A limited range of medically necessary health-related goods and services which supplement those provided through other private or provincial/territorial health insurance plans is provided to registered Indians and recognized Inuit. Benefits include drugs, dental care, vision care, medical supplies and equipment, short-term crisis intervention mental health services, and transportation to access medical services not available on reserve or in the community of residence.
(Voted)

Strategic Outcome:
Better health outcomes and reduction of health inequalities between First Nations and Inuit and other Canadians

Results Achieved:
Access by eligible clients to Non-Insured Health benefits.

Program Activity:
First Nations and Inuit Health Programming and Services
($ millions) Actual
Spending
2007-08
Actual
Spending
2008-09
Planned
Spending
2009-10
Total
Authorities
2009-10
Actual
Spending
2009-10
Variance(s)
Total Grants            
Total Contributions 148.1 150.0 139.8 167.1 166.7 (26.9)
Total Other types of transfer payments            
Total Program Activity(ies) 148.1 150.0 139.8 167.1 166.7 (26.9)

Comment(s) on Variance(s):
Additional resources were required to stabilize the Non-Insured health Benefits Program. Growth in spending for this program was higher than anticipated.

Audit completed or planned:
Audit of Non-Insured Health Benefits - Medical Transportation planned in 2010-2011.

Evaluation completed or planned:
Planned in 2010-11



Name of Transfer Payment Program:
Contributions for First Nations and Inuit Health Protection

Start date: April 2005

End date: March 2010

Description:
Communicable Disease and Environmental Health and Research programs facilitate prepardness to implement measures in the control, management and containment of outbreaks of preventable diseases and improve management and control of environmental hazards.
(Voted)

Strategic Outcome:
Better health outcomes and reduction of health inequalities between First Nations and Inuit and other Canadians

Results Achieved:

  • Environmental health risk management contributes to improved health status of First Nations individuals, families and communities
  • Improved access to quality well-coordinated communicable disease prevention and control programs for First Nations and Inuit individuals, families, and communities.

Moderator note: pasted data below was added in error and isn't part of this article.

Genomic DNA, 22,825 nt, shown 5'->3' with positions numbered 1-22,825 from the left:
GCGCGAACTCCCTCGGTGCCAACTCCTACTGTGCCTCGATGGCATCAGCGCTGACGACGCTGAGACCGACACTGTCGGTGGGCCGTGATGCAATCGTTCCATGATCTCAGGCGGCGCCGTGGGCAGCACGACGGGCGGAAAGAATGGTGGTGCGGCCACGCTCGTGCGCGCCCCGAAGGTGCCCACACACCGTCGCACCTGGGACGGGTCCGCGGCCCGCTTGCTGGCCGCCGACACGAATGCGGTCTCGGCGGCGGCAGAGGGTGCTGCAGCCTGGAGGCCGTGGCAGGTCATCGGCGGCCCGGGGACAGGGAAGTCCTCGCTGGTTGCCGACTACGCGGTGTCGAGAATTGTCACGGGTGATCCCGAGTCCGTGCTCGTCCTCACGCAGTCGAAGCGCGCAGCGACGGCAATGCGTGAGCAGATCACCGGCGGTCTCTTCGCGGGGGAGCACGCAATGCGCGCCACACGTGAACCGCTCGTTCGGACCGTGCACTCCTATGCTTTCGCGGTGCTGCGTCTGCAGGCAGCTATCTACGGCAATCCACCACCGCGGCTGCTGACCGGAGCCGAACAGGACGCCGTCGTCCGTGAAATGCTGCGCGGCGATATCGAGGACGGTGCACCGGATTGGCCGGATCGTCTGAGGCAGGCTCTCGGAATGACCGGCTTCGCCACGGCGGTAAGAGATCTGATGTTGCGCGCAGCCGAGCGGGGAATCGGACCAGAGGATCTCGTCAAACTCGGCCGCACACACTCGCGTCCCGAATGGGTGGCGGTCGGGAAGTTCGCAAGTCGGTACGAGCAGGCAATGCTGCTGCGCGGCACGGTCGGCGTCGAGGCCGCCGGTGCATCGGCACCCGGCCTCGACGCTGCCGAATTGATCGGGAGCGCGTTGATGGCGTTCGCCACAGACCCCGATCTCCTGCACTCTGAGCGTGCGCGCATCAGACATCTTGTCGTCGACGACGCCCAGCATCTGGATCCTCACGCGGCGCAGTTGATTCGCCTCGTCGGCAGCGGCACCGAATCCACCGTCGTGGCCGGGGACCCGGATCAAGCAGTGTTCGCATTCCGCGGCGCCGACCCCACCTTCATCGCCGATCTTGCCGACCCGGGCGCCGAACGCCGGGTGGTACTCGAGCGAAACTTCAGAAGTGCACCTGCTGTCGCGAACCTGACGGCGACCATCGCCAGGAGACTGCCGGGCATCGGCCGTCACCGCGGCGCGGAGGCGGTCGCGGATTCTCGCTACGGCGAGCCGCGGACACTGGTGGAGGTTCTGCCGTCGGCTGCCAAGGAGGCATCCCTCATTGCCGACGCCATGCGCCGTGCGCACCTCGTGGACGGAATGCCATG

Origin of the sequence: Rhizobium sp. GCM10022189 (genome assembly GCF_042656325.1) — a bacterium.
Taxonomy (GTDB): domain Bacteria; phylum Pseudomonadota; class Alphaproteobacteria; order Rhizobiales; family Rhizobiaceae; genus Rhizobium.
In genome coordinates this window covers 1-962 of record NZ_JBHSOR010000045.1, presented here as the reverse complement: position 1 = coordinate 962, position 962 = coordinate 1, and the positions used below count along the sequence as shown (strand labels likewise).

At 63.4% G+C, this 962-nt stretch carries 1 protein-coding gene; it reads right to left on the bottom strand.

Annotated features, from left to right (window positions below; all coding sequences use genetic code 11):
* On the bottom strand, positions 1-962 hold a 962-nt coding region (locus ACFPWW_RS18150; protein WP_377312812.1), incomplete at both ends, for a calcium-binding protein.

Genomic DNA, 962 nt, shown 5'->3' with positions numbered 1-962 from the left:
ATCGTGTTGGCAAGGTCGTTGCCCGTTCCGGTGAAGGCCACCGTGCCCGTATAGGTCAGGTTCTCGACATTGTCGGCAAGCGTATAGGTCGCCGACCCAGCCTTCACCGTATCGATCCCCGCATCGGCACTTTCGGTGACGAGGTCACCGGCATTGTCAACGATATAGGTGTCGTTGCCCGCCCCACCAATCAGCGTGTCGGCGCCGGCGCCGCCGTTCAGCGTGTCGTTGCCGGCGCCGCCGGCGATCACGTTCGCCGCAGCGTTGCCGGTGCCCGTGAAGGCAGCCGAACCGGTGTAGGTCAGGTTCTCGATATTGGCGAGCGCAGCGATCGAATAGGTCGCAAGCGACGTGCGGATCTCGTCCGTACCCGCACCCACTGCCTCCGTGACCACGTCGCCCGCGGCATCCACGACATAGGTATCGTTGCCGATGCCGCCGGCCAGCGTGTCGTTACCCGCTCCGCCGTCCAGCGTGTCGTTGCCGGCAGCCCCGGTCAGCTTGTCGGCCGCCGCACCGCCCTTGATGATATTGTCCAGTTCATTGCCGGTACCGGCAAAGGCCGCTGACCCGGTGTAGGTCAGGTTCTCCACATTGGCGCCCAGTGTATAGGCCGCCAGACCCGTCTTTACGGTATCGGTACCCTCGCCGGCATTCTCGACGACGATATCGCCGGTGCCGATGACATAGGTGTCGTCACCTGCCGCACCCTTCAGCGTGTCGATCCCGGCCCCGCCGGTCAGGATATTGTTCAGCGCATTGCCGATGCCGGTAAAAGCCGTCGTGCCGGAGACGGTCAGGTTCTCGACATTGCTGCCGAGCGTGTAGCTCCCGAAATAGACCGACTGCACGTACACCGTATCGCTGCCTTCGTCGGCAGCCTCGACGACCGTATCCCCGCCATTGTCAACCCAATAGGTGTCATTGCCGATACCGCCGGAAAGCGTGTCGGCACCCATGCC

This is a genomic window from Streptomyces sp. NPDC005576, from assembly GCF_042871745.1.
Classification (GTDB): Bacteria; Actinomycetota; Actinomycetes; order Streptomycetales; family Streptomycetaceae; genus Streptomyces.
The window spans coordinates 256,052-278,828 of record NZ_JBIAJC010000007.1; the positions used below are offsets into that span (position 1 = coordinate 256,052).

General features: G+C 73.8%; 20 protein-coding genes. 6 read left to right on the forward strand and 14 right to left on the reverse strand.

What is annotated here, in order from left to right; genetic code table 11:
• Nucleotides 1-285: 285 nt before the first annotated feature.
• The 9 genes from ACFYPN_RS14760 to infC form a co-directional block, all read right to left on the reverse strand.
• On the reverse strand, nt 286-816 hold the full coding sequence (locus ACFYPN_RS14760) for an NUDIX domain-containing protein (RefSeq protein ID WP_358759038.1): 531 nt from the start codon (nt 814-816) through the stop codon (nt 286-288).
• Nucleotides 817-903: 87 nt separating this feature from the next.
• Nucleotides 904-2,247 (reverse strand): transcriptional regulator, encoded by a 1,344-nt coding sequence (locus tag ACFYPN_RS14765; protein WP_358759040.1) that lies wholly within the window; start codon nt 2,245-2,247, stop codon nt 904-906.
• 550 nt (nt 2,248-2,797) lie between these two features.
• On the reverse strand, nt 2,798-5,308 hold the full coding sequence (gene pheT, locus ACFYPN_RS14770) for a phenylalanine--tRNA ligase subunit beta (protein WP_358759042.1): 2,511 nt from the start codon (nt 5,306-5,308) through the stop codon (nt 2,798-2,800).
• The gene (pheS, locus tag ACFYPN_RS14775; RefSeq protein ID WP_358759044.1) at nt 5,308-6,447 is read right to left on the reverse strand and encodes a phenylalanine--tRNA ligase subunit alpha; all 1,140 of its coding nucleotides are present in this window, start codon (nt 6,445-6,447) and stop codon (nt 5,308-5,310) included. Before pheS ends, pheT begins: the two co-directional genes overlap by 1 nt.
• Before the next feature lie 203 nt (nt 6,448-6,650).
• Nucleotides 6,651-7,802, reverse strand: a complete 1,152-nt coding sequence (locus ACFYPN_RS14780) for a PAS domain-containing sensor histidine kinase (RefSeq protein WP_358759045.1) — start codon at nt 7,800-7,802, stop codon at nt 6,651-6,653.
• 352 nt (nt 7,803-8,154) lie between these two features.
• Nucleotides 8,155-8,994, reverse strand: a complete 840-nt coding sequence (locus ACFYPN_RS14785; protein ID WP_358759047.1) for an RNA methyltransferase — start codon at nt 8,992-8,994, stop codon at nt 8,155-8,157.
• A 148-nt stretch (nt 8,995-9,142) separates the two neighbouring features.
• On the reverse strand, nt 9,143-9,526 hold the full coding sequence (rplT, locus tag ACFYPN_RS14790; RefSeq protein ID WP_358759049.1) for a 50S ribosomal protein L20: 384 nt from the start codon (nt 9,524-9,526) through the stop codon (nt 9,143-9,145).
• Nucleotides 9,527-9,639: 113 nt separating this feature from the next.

Program Activity:
First Nations and Inuit Health Programming and Services
($ millions) Actual
Spending
2007-08
Actual
Spending
2008-09
Planned
Spending
2009-10
Total
Authorities
2009-10
Actual
Spending
2009-10
Variance(s)
Total Grants            
Total Contributions 30.9 24.4 18.6 29.4 27.4 (8.8)
Total Other types of transfer payments            
Total Program Activity(ies) 30.9 24.4 18.6 29.4 27.4 (8.8)

Comment(s) on Variance(s):
Additional resources were received through Supplementary Estimates (B) for H1N1 influenza pandemic.

Audit completed or planned:

Evaluation completed or planned:
Communicable Disease Control and Environmental Health an Environmental Research Clusters planned in 2010-2011.



Name of Transfer Payment Program:
Contributions for First Nations and Inuit Primary Health Care

Start date: April 2005

End date: March 2010

Description:
Primary Health Care services include emergency and acute care health services, Community primary health care services which include illness and injury prevention and health promotion activities. These programs also include: the First Nations and Inuit Home and Community Care; and the Oral Health Strategy.
(Voted)

Strategic Outcome:
Better health outcomes and reduction of health inequalities between First Nations and Inuit and other Canadians

Results Achieved:
Improved access to quality well-coordinated culturally appropriate primary health care programs and services for First Nations and Inuit individuals, families and communities.

Program Activity:
First Nations and Inuit Health Programming and Services
($ millions) Actual
Spending
2007-08
Actual
Spending
2008-09
Planned
Spending
2009-10
Total
Authorities
2009-10
Actual
Spending
2009-10
Variance(s)
Total Grants            
Total Contributions 92.6 147.9 124.1 144.6 144.6 (20.5)
Total Other types of transfer payments            
Total Program Activity(ies) 92.6 147.9 124.1 144.6 144.6 (20.5)

Comment(s) on Variance(s):
Nursing costs continue to increase beyond planned spending. Additional resources were required to stabilize primary care services.

Audit completed or planned:
Audit of Primary Care
Nursing Services planned in 2010-2011.

Evaluation completed or planned:
Planned in 2011-12



Name of Transfer Payment Program: